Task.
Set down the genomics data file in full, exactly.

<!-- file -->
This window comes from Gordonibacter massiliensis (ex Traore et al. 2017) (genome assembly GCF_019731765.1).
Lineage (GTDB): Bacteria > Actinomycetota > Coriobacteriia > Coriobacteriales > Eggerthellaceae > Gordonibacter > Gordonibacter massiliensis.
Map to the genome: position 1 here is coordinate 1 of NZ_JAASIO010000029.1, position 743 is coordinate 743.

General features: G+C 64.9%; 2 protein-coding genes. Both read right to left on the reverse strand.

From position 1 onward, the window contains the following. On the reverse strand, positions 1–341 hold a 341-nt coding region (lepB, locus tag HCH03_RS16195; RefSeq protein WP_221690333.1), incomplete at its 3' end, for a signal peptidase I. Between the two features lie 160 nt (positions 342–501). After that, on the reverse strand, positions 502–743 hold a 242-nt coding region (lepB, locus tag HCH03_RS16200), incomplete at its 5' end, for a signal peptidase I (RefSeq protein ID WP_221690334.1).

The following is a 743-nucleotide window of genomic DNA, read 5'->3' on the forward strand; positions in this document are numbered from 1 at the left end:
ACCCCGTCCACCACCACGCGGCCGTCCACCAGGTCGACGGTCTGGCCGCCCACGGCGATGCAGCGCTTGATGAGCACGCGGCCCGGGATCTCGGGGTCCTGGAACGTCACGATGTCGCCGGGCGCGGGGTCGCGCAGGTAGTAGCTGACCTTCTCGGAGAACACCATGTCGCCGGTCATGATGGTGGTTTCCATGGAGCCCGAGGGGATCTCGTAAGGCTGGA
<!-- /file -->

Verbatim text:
This window comes from Gordonibacter massiliensis (ex Traore et al. 2017) (genome assembly GCF_019731765.1).
Lineage (GTDB): Bacteria > Actinomycetota > Coriobacteriia > Coriobacteriales > Eggerthellaceae > Gordonibacter > Gordonibacter massiliensis.
Map to the genome: position 1 here is coordinate 1 of NZ_JAASIO010000029.1, position 743 is coordinate 743.

General features: G+C 64.9%; 2 protein-coding genes. Both read right to left on the reverse strand.

From position 1 onward, the window contains the following. On the reverse strand, positions 1–341 hold a 341-nt coding region (lepB, locus tag HCH03_RS16195; RefSeq protein WP_221690333.1), incomplete at its 3' end, for a signal peptidase I. Between the two features lie 160 nt (positions 342–501). After that, on the reverse strand, positions 502–743 hold a 242-nt coding region (lepB, locus tag HCH03_RS16200), incomplete at its 5' end, for a signal peptidase I (RefSeq protein ID WP_221690334.1).

The following is a 743-nucleotide window of genomic DNA, read 5'->3' on the forward strand; positions in this document are numbered from 1 at the left end:
ACCCCGTCCACCACCACGCGGCCGTCCACCAGGTCGACGGTCTGGCCGCCCACGGCGATGCAGCGCTTGATGAGCACGCGGCCCGGGATCTCGGGGTCCTGGAACGTCACGATGTCGCCGGGCGCGGGGTCGCGCAGGTAGTAGCTGACCTTCTCGGAGAACACCATGTCGCCGGTCATGATGGTGGTTTCCATGGAGCCCGAGGGGATCTCGTAAGGCTGGA